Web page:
Well-ordered nanopore arrays were successfully prepared from polystyrene (PS) and poly(methyl methacrylate) (PMMA) diblock copolymer (DBC) film based on a photochemical approach using 172-nm vacuum ultraviolet (VUV) light. Since the etching selectivity between the PS and PMMA domains against activated oxygen species generated by the VUV irradiation of atmospheric oxygen molecules was markedly different, PMMA was preferentially decomposed, resulting in the formation of PS nanopore arrays. Both the photoetching rate and final morphology depended greatly on the atmospheric pressure during VUV irradiation. Since at 10 Pa the PS domains degraded less due to the shortage of oxygen molecules in the atmosphere, the residual matrix kept its fine nanostructures up to 40 min of irradiation. The matrix could be eliminated completely when irradiation was extended to 60 min at this pressure. On the other hand, at 103 Pa the DBC film was removed completely from the substrate within 10 min of irradiation. However, at 103 Pa, not only the decomposition of the PMMA domains, but also the photoetching rate of the PS domains accelerated significantly resulting in marked distortion of the generated nanostructures. By selecting an appropriate atmospheric pressure and time for VUV irradiation, we were able to control both nanoarray formation and elimination without the use of any physical and/or chemical treatment.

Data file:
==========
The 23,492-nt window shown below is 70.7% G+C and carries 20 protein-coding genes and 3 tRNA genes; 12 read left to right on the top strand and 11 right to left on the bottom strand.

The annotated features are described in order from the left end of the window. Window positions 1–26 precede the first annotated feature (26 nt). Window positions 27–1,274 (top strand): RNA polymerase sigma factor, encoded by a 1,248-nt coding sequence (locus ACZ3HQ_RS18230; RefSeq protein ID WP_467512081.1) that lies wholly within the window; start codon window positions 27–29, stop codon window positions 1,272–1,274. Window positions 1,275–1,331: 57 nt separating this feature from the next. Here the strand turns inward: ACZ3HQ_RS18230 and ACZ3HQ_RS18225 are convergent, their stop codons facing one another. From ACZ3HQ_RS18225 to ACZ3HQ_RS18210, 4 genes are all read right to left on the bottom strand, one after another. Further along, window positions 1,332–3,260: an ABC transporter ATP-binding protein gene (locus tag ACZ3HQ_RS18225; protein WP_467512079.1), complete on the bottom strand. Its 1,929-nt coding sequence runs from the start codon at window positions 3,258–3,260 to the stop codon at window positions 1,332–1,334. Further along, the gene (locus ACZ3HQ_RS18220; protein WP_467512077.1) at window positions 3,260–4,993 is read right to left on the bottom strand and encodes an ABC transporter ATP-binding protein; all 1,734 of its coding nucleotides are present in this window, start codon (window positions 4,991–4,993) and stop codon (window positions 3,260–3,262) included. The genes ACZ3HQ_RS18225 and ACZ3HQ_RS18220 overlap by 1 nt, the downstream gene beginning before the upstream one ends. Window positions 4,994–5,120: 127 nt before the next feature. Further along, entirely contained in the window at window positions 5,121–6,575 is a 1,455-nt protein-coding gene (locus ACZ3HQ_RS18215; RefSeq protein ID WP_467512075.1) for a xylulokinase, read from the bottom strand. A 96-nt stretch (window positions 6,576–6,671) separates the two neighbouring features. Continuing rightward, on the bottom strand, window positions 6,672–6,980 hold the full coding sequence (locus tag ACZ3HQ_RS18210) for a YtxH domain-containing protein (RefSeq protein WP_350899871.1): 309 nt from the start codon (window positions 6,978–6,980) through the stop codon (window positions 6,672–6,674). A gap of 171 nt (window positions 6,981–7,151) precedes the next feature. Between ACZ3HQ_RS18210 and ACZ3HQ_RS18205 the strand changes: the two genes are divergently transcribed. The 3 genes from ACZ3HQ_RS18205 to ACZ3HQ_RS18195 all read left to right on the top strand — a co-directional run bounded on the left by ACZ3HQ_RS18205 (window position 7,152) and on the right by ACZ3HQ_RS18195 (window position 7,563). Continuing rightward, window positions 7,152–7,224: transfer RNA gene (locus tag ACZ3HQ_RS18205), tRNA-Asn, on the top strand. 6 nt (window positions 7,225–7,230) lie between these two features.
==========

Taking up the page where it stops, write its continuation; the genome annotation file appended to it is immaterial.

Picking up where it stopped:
- 172-nm vacuum ultraviolet light
- Diblock copolymer
- Nanopore array
ASJC Scopus subject areas
- Colloid and Surface Chemistry
- Physical and Theoretical Chemistry
- Surfaces and Interfaces